Try It: Take photos even if the setting and/or lighting isn’t ideal. Big pile of laundry in the background? Who cares! Crazy orange lighting? No big deal!

4. Let it happen naturally. I know I am stating the obvious, but for a candid photo to be candid, you have to let the scene play out in front of you without being involved in it. Calling out names or begging kids to smile isn’t fitting with the definition of candid. Just watch, wait, and be patient and the moment will happen. Even if the subjects know you are taking photos, try to stay out of the scene and let the moment present itself. My kids are used to my camera being around, but I rarely have them intentionally interact with it. Instead, I just let them play or sing or whatever they are doing and I wait for the moment. I don’t ask them to “move over there” or “lower your chin a bit.” I click what I see.

I adore this photo of my daughter and her friends. They hadn’t seen each other for a long time and they were loving the time at the pool. They were cuddled up together and I knew if I waited long enough, the moment to snap a picture would appear. It did!

My boys were having a grand time snatching the syrup from each other during one of our “no manners meals.” I just watched and snapped away!

This picture makes me smile every time I see it. THIS is our life. A cool spring day. Little kids playing in the yard…one with a bucket on her head. Ah, childhood captured!

Try It: The next time you see your kids/friends/family interacting, sit quietly and just watch and click. Try to be as inconspicuous as possible. If you want natural reactions from people, you have to let them be natural!

5. Try different angles. Photos can be shot from many different perspectives. In front, behind, from the side, up above, down below, and more. When I am taking photos of my kids, I often try a number of different positions. I especially love shooting from behind. There is something extra special in seeing people from behind as they are completely oblivious to the fact that you are taking pictures. Get down on the floor. Get a chair and stand above. Try the other side. See how many ways you can capture the same scene. Often a change of shooting direction makes all the difference! This is especially true when it comes to small children. You need to get down on their level and see the world from their vantage point.

Try It: Challenge yourself to shoot the same scene from at least two or more angles.

6. Bring in some context. Sometimes, in order to best capture the moment, you need to step away from the action. Candid photos tell a story and sometimes you need to bring in more of the surroundings into your photo in order to tell that story well. I will often step away from a moment with my family so that I can take a few photos and preserve more of the surrounding context. I might get up from the dinner table, run ahead on a walk, or step out of the room and peep back in. It isn’t for long, but it enables me to capture more of the surrounding details.

We went daffodil picking in late February. I am so glad I stepped away for a few moments so that I could capture this whole scene.
Recently we spent a month in Phnom Penh, Cambodia. While there, we visited the famous Russian Market. I let the family walk ahead of me a bit so I could capture the (hot and tight!) experience better.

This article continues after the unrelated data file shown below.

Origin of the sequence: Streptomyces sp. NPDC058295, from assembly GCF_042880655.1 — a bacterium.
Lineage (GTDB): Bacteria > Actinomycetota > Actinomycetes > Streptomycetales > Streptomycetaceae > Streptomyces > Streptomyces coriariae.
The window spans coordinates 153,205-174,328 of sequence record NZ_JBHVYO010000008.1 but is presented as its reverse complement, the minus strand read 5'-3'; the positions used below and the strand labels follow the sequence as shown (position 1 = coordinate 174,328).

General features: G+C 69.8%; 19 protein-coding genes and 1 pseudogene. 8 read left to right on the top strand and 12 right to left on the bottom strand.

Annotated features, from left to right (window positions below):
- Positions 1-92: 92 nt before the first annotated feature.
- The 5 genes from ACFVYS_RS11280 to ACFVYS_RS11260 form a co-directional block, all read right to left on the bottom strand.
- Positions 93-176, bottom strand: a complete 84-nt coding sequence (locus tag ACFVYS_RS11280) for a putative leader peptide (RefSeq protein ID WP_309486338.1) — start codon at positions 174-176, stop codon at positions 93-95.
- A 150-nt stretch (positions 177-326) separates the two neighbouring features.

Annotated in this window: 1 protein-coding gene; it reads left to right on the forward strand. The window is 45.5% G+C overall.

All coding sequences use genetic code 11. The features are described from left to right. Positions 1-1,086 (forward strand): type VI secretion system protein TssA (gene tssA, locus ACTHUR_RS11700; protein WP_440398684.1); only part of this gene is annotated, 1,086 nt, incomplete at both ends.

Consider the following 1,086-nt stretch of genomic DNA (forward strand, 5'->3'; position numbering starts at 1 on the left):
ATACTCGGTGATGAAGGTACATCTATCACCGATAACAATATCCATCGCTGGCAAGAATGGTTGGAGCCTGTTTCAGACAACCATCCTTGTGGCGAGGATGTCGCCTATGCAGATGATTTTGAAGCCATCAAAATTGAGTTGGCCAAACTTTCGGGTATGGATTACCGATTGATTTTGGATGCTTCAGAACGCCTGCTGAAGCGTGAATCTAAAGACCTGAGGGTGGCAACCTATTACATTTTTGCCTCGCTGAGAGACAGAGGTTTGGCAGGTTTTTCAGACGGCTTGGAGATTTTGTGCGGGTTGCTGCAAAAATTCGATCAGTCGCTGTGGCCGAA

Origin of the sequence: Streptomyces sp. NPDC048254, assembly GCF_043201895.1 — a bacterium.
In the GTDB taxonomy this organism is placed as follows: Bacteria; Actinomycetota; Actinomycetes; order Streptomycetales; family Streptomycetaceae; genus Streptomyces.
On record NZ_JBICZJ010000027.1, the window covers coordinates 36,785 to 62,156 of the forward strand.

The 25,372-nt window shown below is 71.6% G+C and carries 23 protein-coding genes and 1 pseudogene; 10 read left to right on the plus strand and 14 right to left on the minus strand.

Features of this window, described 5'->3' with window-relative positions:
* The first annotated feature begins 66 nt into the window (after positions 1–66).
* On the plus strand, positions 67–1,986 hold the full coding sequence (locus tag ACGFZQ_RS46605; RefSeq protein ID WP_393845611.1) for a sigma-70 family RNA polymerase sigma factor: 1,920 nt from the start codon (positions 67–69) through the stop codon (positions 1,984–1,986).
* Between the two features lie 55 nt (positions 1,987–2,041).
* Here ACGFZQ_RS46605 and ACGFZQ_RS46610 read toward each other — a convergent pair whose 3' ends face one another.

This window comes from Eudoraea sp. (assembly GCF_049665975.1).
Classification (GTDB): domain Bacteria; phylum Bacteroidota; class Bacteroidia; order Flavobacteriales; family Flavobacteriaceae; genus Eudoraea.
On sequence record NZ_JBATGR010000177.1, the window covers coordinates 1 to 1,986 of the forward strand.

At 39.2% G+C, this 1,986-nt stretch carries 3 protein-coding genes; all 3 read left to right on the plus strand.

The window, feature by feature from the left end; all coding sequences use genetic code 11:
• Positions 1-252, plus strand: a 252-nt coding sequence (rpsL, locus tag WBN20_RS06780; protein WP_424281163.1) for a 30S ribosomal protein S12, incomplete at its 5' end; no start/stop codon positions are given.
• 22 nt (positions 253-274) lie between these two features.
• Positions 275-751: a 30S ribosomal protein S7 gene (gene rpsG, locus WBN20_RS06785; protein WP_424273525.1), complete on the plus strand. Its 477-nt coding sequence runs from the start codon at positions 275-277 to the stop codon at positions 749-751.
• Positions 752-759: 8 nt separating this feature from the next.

The door frame in this photos gives the feeling of peeking in on a private moment between sisters.

Try It: The next time you are taking photos, try stepping back and getting more of the background or some other feature that adds to the story.

7. Take a lot of photos! This may seem obvious, but one of the surest ways to get great candids is simply to take a lot of photos. We are blessed to be in the digital age when we can take as many photos as we like and simply discard those that don’t turn out. When you are watching a scene that you want to capture, take a lot of photos and you can bet that there will be at least a few that speak to your heart. I often will take 10-20 of the same scene and only keep one or two. My goal when shooting candids is to preserve a feeling that it is in my heart. When I see the photo that captures it, I keep it and toss the rest.

We were on a walk last summer and my girls were being silly and playing together. I just watched from a distance and took a lot of photos. I am glad I didn’t stop after one or two because I got this!

I probably took 50 or 60 photos of my kids blowing bubbles. I won’t do anything with most of them, but this pictures just makes me swoon. This captures my girl’s personality perfectly!

I noticed my husband and daughter sitting on a bench last summer. They were just playing and interacting and I snapped away. The picture just melts my heart!

I really wanted to take some photos of my husband and boys helping build a shed. The problem was, they were always moving around, the dogs were getting in the way, and I just couldn’t get the scene right. So, I just took pictures until the moment came. This photo perfectly captures their day of shed building!

Try It: Challenge yourself to take 100 photos in a day. As your walk through your day and your routine and snap your photos, you’ll love the realness that you capture.

8. Ask someone else to take photos. Because I am striving to capture our real life, it is important that I actually be in some of the photos. I want to have images that show me doing what I do: reading to kids, cooking, cleaning, and cuddling. At times I simply ask my husband or one of the kids to grab the camera and take a few shots. At other times, they grab the camera on their own. Either way, I get to be in some photos. Often they don’t turn out, but every once in awhile they capture a real gem. I am so thankful for these moments!

Try It: Being in photos can be difficult and awkward at times, but remind yourself why you take photos to begin with. Don’t you want to be part of the story you are trying to tell? Ask someone to take a few photos of you today, doing what you do!